‘This study is a valuable addition to the research literature in women’s mental health, showing a natural and effortless alternative approach to reducing trauma symptoms,” said lead author Dr. Sanford Nidich, director of the Center for Social and Emotional Health at Maharishi University of Management. “It further replicates an earlier randomized controlled trial with Transcendental Meditation (TM) in male prison inmates suffering from high levels of trauma symptoms. Previous studies have shown reduced trauma in other populations, including veterans and African refugees with the TM program.”

Comments from the subjects

Those practicing Transcendental Meditation in their prison cells said they felt a lot better—less stressed, with a greater sense of inner freedom and resilience. Read some of the dramatic changes in their own words, and more details about this study in the press release.

The study was funded by the David Lynch Foundation.

Expanding preventive medicine to include mind-body approaches

In addition to the study on TM, the January 2017 issue of The Permanente Journal includes a companion editorial by Charles Elder, MD, MPH, FACP, titled, “Mind-Body Training for At-Risk Populations: Preventative Medicine at its Best.”

According to Charles Elder, MD, Kaiser Permanente, Northwest, “A principle advantage of the TM technique is a time-tested, standardized intervention protocol…. Once taught the Transcendental Meditation technique, an individual can use the skill for the duration of his or her life, as a stress management tool, providing ongoing benefits across a range of domains. In addition to helping the inmate cope with the stress of incarceration, there is a range of additional ‘side benefits,’ ranging from reduced recidivism to improved cardiovascular health.”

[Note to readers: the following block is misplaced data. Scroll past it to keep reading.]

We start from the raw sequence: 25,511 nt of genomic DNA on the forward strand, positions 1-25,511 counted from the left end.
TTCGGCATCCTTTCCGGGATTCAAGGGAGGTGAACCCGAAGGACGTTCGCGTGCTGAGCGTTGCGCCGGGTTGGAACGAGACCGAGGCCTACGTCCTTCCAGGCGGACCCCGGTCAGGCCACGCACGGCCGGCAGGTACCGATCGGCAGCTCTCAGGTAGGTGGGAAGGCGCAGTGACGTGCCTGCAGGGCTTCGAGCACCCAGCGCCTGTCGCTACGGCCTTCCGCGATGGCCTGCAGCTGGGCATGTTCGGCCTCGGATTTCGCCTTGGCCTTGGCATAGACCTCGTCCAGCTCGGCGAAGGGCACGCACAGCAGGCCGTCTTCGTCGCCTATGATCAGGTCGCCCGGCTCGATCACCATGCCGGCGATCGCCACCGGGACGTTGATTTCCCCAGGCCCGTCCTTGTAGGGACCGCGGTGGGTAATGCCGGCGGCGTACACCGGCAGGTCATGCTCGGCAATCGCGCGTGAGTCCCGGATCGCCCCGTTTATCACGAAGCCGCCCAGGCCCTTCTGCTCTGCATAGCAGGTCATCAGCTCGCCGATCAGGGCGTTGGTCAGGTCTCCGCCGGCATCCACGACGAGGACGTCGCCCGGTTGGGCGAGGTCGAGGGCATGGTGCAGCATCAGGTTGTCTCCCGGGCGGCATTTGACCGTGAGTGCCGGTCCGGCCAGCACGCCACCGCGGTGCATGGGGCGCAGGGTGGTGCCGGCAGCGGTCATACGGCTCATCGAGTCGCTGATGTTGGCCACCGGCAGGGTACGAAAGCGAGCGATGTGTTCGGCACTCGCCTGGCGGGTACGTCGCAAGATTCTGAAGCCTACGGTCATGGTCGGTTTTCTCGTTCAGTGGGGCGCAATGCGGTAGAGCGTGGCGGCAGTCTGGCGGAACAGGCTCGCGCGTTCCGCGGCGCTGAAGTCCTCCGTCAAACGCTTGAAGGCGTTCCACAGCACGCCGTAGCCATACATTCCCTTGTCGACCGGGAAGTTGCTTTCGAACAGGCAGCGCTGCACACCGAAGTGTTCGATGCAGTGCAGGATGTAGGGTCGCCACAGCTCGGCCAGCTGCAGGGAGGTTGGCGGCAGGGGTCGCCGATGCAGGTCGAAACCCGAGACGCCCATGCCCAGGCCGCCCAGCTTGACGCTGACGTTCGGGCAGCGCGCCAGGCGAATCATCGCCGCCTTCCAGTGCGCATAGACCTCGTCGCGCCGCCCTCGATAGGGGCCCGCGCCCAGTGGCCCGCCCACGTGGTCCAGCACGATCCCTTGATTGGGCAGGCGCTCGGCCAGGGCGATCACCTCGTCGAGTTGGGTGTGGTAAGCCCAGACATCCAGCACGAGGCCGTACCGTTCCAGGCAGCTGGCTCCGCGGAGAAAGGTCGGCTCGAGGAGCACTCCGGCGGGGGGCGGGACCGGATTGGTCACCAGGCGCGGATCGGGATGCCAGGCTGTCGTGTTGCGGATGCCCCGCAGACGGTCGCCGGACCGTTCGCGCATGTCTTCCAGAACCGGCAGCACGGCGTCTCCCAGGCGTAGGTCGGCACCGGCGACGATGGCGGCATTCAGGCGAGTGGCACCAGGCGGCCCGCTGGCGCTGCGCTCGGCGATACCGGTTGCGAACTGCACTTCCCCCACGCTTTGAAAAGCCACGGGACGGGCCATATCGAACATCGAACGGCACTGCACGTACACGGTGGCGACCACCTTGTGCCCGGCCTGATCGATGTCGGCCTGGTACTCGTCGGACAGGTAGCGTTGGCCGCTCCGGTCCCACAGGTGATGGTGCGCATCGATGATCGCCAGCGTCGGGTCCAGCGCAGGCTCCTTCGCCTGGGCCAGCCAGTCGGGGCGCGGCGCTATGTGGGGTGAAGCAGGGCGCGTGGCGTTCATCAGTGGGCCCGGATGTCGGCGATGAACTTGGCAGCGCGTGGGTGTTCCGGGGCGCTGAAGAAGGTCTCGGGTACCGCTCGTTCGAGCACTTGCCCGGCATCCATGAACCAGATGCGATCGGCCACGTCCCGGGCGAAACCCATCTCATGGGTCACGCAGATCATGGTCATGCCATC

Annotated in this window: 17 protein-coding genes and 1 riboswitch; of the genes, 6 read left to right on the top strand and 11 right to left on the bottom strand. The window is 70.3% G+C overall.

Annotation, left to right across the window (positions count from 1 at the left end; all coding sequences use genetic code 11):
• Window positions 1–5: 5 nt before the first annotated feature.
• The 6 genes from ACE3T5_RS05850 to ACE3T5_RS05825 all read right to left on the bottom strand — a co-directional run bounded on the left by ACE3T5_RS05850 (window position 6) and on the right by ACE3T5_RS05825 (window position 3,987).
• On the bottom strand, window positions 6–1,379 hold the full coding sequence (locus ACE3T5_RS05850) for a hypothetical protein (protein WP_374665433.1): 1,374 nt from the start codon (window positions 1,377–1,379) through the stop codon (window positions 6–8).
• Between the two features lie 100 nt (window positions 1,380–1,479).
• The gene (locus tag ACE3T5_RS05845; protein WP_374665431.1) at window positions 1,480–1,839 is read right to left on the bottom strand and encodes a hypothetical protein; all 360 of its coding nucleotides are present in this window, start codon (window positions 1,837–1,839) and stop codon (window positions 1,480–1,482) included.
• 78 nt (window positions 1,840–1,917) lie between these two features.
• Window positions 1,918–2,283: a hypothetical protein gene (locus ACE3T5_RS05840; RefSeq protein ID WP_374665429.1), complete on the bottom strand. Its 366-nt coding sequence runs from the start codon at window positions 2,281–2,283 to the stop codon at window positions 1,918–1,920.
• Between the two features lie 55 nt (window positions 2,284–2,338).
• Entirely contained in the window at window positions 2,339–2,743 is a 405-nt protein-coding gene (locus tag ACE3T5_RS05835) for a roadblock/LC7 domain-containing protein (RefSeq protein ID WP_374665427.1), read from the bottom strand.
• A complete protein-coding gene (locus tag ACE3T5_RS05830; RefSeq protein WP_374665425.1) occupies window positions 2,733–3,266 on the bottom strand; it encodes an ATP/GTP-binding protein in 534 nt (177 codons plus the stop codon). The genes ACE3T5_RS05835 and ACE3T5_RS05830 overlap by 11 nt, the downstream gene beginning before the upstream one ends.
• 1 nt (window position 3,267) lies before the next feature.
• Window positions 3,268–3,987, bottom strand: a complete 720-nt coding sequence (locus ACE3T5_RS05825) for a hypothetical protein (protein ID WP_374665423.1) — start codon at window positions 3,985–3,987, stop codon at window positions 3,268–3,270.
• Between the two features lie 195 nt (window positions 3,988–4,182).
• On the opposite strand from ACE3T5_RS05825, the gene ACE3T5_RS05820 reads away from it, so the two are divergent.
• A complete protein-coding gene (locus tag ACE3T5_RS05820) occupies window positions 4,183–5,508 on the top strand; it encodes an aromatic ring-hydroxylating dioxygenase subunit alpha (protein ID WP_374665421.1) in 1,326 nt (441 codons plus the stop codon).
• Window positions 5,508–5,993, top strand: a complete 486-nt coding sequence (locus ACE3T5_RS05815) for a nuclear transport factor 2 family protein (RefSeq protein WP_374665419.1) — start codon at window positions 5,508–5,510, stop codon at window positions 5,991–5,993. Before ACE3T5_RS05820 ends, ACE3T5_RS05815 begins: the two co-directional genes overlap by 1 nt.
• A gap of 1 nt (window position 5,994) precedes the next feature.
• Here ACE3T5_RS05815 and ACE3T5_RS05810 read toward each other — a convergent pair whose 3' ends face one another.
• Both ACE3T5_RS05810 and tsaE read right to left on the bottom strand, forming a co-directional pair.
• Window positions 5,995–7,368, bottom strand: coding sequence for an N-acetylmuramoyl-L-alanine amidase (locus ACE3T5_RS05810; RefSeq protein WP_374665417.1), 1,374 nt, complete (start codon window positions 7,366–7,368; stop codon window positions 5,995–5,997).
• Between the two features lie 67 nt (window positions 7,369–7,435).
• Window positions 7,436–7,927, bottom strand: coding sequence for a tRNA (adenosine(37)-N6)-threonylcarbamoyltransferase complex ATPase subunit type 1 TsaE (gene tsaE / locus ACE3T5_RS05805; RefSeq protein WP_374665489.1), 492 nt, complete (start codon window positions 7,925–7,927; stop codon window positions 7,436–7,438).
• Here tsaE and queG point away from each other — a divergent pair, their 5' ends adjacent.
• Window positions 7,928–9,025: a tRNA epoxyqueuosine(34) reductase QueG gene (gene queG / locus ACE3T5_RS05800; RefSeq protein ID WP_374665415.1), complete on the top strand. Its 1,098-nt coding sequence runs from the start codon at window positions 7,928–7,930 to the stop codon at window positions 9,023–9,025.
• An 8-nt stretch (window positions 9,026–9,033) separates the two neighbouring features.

Related: See this recent study explaining how and why Transcendental Meditation is effortless, distinguishing it from other practices.

A baptism by fire: Why Paul Dalio’s debut as a filmmaker is Touched With Fire

July 25, 2016

TOUCHED WITH FIRE PosterPremiered last year at SXSW, with a theatrical run this spring, and now on DVD, Paul Dalio’s first full-length feature film, Touched With Fire, is a love story between two bipolar poets that reveals the relationship between illness and creativity.

Dalio was inspired by Kay Redfield Jamison’s book, Touched with Fire: Manic-Depressive Illness and the Artistic Temperament, which explores the link between great art and bipolar disorder. He read that many famous writers, poets, and artists suffered from this mania and may have produced their work because of it. Their genius was touched with fire.

This was a welcome relief for Paul who had become bipolar. He now saw himself no longer in clinical terms as a social outcast without a cure, but as a creative artist who was dealing with a neurological imbalance.

The most well known example of that heightened state was Vincent Van Gogh’s Starry Night. The painting is a kind of leitmotif throughout the film, even materializing as a literal hallucination by the main characters.

Vincent Van Gogh's Starry Night